Background: In Australasia methanol overdoses are treated with high doses of ethanol. Appropriate dosing recommendations are lacking and in some cases dosing of ethanol is inadequate. There are no models for ethanol pharmacokinetics in the presence of methanol available in the literature. Aim: The overall aim is to develop dosing guidelines for ethanol treatment of methanol intoxication. The specific aim of this part of the project is to develop a pharmacokinetic model of ethanol in the presence of methanol.
Methods: Concentration-time data were available for a patient who ingested methanol and was treated with ethanol. The dose of methanol was estimated to be 166 g. The ethanol dose consumed by the patient immediately prior to methanol intoxication was not recorded. The patient was treated with both oral and intravenous ethanol combined with continuous veno-venous haemodialysis (CVVHD). Thirty three methanol and forty ethanol blood concentrations were taken. The data was then modelled using NONMEM VI.
Results: A model combining both ethanol and methanol including a competitive interaction for the enzyme alcohol dehydrogenase was developed. It was found that methanol was best described by a one compartment mixed linear and Michaelis-Menten model to which CVVHD increased the clearance by 70%. Ethanol was described by a one compartment model with combined linear and Michaelis-Menten kinetics with the initial patient instigated dose-rate estimated. The combined model accounted for a two way competitive interaction between methanol and ethanol with alcohol dehydrogenase. CVVHD increased the linear component of ethanol clearance by approximately 21%. The affinity of Methanol for alcohol dehydrogenase was 18-fold less than that for ethanol. The half-life of methanol in the presence of ethanol and CVVHD was 13.5 hours, while it was 23 hours in the absence of CVVHD.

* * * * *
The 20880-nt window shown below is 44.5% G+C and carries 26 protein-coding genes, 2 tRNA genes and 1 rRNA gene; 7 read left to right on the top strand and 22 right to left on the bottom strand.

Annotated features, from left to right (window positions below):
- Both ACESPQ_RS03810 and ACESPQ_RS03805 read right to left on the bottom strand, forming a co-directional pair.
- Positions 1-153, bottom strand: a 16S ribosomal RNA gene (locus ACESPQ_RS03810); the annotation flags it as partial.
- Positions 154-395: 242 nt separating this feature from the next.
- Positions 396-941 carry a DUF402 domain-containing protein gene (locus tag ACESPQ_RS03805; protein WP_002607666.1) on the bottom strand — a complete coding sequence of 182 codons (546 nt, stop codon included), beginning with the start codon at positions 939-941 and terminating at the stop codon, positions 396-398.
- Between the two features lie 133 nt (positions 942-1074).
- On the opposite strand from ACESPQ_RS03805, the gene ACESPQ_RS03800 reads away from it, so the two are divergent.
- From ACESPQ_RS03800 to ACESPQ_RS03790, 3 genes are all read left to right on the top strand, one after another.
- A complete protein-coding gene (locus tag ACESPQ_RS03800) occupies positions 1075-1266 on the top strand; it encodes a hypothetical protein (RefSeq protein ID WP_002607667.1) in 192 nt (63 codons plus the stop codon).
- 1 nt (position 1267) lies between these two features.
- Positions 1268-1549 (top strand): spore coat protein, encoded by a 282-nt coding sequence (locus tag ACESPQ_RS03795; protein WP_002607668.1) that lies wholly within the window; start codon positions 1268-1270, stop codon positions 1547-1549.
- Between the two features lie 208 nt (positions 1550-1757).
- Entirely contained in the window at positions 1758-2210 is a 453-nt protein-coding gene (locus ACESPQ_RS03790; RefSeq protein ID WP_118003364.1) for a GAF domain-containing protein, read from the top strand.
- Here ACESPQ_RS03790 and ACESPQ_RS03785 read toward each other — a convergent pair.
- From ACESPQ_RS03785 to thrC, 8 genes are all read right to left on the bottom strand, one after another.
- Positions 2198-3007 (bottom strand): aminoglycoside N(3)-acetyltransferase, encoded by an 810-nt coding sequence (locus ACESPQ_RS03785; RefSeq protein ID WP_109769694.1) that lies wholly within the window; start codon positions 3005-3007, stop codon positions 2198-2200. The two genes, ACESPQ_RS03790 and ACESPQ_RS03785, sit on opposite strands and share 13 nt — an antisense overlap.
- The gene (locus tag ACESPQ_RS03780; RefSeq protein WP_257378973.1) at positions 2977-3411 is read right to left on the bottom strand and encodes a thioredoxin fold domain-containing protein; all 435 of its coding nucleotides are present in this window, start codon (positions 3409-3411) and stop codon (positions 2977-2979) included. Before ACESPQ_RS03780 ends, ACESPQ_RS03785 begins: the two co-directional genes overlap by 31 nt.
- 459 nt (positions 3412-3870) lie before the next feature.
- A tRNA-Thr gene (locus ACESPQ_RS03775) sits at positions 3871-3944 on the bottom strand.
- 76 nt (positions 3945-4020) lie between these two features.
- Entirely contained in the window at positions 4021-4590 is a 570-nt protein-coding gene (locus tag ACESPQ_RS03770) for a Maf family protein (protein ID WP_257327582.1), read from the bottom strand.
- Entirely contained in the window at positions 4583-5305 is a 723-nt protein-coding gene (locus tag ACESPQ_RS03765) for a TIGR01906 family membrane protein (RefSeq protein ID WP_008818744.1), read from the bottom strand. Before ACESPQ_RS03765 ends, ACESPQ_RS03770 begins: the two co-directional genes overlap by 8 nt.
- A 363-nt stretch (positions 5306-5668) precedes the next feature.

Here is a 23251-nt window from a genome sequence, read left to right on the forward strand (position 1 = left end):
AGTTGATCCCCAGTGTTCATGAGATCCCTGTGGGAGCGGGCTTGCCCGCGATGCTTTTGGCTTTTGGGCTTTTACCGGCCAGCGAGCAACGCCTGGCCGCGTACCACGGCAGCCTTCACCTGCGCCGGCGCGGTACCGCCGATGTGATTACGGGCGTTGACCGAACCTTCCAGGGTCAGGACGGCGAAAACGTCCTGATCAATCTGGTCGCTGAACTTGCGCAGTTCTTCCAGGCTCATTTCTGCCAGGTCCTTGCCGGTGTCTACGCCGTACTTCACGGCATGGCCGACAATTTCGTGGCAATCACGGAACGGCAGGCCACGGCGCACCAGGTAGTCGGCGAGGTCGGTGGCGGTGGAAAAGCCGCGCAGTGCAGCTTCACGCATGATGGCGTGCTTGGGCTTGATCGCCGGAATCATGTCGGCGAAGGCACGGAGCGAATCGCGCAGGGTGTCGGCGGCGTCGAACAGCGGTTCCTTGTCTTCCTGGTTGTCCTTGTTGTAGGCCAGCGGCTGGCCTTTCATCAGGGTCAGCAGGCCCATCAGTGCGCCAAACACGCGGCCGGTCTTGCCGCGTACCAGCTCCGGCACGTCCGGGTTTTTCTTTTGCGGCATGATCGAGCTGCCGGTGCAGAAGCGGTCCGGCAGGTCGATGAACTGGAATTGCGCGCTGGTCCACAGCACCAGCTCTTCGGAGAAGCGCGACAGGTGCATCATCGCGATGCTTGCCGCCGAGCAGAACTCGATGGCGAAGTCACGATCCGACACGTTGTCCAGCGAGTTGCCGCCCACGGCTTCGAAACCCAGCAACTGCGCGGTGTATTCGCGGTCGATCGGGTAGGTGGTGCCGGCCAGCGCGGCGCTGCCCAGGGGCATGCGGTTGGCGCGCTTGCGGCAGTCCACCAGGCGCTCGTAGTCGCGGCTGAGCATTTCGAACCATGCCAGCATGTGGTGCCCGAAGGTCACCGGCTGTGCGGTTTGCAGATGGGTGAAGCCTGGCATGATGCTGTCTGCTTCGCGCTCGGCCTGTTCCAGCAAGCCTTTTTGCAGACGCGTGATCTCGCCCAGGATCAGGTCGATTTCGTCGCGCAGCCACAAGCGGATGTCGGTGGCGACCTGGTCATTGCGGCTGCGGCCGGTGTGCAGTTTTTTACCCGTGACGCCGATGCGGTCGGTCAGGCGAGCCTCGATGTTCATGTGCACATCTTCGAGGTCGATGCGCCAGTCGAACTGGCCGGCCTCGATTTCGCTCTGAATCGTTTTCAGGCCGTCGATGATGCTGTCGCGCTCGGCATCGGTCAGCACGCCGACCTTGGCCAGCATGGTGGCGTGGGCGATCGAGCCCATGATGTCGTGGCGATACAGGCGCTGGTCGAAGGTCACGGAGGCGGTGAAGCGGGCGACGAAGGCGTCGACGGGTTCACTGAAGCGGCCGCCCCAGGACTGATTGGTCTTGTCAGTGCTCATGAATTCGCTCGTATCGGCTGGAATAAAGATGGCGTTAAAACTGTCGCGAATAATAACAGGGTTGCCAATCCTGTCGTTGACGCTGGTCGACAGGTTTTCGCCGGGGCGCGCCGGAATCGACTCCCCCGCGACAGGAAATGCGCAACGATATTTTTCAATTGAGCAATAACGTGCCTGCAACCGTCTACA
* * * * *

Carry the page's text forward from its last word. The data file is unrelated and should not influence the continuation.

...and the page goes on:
Conclusions: Methanol appears to decrease the affinity of ethanol for metabolic processes. CVVHD appears to have a significant effect at increasing clearance of methanol and to a lesser extent ethanol. Despite the presence of a significant competitive interaction between methanol and ethanol for alcohol dehydrogenase there was no apparent nonlinearity seen with methanol suggesting that its elimination in the presence of ethanol is predominantly renal.